Campaigns and Communications Officer
Irish Council for Civil Liberties
9-13 Blackhall Place
Dublin 7
Ireland

Tel. + 353 1 799 4504
Mob: +353 87 9981574
 
E-mail: walter.jayawardene@iccl.ie

NOTE TO EDITOR:

•             The General Scheme of the Judicial Council Bill was published by the Department of Justice and Law Reform today, 23 August 2010.

•             The introduction of a Judicial Council Bill, including an individual complaints mechanism against judges, is a key recommendation of the 2007 ICCL study Justice Matters. The recommendation stemmed in part from concerns expressed by judges during interviews conducted as part of the study. Justice Matters can be downloaded at http://www.iccl.ie/-justice-matters-independence-accountability-and-the-irish-judiciary-parts-1-and-2--%28july-2007%29-.html


o             The study recommended that a Judicial Council bill should provide for a Committee to consider complaints made by the public against judges; an informal system for resolving complaints; in investigative panel; sanctions, including reprimand, or removal; and further measures such as counselling and awareness training
o             It further recommended that a Judicial Code of Ethics should be drafted with the cooperation of the judiciary and formally adopted.

Press Release, for immediate release

 

23 August 2010

 

Ireland's leading rights watchdog, the Irish Council for Civil Liberties (ICCL) has given a cautious welcome to Government proposals to boost the accountability of judges.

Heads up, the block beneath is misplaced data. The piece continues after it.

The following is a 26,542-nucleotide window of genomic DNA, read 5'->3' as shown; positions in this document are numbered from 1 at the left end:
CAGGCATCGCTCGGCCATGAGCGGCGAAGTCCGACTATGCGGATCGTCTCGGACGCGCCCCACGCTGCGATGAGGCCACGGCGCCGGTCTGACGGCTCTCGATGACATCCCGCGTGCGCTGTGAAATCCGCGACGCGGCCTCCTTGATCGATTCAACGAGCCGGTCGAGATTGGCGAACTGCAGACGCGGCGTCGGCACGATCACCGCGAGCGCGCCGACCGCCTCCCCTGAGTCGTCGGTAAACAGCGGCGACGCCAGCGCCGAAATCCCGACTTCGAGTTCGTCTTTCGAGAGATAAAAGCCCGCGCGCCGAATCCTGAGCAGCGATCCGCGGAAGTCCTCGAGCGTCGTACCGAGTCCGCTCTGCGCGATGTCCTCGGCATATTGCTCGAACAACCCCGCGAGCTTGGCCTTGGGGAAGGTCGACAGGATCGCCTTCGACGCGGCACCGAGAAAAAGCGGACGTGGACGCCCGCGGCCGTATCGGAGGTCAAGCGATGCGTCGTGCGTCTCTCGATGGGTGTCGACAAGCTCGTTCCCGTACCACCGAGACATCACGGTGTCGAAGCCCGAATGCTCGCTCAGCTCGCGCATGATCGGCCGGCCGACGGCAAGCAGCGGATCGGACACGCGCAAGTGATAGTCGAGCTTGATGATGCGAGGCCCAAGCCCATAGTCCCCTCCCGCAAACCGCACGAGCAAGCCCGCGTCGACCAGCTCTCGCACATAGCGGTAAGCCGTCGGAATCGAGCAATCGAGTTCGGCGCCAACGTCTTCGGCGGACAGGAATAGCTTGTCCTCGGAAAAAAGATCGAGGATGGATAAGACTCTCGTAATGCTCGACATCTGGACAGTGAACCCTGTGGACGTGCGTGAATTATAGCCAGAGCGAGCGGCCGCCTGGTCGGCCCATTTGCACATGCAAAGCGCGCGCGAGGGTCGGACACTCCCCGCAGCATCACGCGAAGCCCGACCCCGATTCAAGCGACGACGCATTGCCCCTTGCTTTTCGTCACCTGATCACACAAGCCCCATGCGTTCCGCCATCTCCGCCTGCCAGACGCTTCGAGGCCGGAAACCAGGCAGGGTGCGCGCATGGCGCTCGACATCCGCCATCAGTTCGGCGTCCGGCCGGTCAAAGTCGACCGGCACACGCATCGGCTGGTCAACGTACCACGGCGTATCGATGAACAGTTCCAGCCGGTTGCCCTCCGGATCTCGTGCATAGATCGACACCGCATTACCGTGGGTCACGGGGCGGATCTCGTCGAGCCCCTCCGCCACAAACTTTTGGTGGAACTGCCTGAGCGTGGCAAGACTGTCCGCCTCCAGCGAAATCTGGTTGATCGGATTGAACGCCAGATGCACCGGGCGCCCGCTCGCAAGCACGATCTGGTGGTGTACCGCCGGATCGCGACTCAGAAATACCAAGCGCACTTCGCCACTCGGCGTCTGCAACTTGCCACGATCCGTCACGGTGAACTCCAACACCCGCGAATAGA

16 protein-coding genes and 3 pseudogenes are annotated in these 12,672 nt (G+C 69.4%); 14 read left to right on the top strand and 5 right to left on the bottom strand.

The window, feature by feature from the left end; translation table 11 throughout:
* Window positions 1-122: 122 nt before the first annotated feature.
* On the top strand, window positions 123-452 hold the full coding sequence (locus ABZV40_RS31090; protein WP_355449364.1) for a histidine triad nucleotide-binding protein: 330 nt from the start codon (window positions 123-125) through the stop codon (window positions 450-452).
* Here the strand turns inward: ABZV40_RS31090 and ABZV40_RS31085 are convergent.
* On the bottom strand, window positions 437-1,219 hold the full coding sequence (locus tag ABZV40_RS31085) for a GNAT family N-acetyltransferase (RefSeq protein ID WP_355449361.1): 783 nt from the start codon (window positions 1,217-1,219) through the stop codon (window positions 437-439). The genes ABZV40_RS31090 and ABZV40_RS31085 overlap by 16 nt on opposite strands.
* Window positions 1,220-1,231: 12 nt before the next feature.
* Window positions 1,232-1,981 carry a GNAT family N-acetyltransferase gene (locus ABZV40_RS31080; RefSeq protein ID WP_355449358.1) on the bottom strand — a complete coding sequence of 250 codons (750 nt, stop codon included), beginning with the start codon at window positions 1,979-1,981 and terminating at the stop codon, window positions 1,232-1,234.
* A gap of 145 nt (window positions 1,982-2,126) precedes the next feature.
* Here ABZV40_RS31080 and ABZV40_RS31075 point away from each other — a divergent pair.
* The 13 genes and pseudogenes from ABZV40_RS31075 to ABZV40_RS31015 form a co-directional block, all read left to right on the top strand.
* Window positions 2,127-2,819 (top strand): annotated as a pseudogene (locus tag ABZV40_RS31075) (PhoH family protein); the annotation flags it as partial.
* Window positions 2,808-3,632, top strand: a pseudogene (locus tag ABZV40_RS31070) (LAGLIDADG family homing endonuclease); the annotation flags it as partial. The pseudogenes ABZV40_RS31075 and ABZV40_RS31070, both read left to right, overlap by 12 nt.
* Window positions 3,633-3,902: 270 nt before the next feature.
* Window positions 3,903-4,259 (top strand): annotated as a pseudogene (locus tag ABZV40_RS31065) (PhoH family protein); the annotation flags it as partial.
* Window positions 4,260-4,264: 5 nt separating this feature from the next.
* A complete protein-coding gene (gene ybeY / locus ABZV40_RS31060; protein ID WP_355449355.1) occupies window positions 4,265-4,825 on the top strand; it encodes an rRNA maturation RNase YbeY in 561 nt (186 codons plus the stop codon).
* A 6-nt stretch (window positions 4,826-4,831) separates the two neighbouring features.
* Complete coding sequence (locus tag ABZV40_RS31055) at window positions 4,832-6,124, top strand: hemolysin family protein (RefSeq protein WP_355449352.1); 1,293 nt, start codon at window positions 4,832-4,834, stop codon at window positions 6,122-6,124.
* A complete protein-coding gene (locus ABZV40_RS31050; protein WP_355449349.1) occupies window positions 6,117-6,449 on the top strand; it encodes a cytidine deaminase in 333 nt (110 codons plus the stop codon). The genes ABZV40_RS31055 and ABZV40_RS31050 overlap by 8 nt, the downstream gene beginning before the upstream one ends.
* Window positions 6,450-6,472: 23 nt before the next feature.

The ICCL was reacting to the General Scheme of the Judicial Council Bill, published by Minister for Justice Dermot Ahern today (23 August 2010).

 

If it becomes law, the Judicial Council Bill will significantly improve arrangements for the governance, education and accountability of the judiciary.  A new Judicial Council will encourage judges to endorse their first-ever code of professional ethics; a reformed Judicial Studies Institute will promote the continuing education of judges, and people will gain the right to complain about judicial conduct to a new Judicial Conduct Committee.

 

The contents of the General Scheme of the Bill echo detailed recommendations made by the ICCL in its 2007 research report Justice Matters; Independence, Accountability and the Irish Judiciary.

 

Speaking today, ICCL Director Mr Mark Kelly said:

 

“Reforms of this nature were first proposed by Chief Justice Keane over a decade ago and the ICCL is happy that the General Scheme of the Judicial Council Bill has finally seen the light of day.  The time is ripe for the creation of a body to promote the highest standards of conduct amongst judges and ongoing judicial education will be essential if those standards are to be maintained.”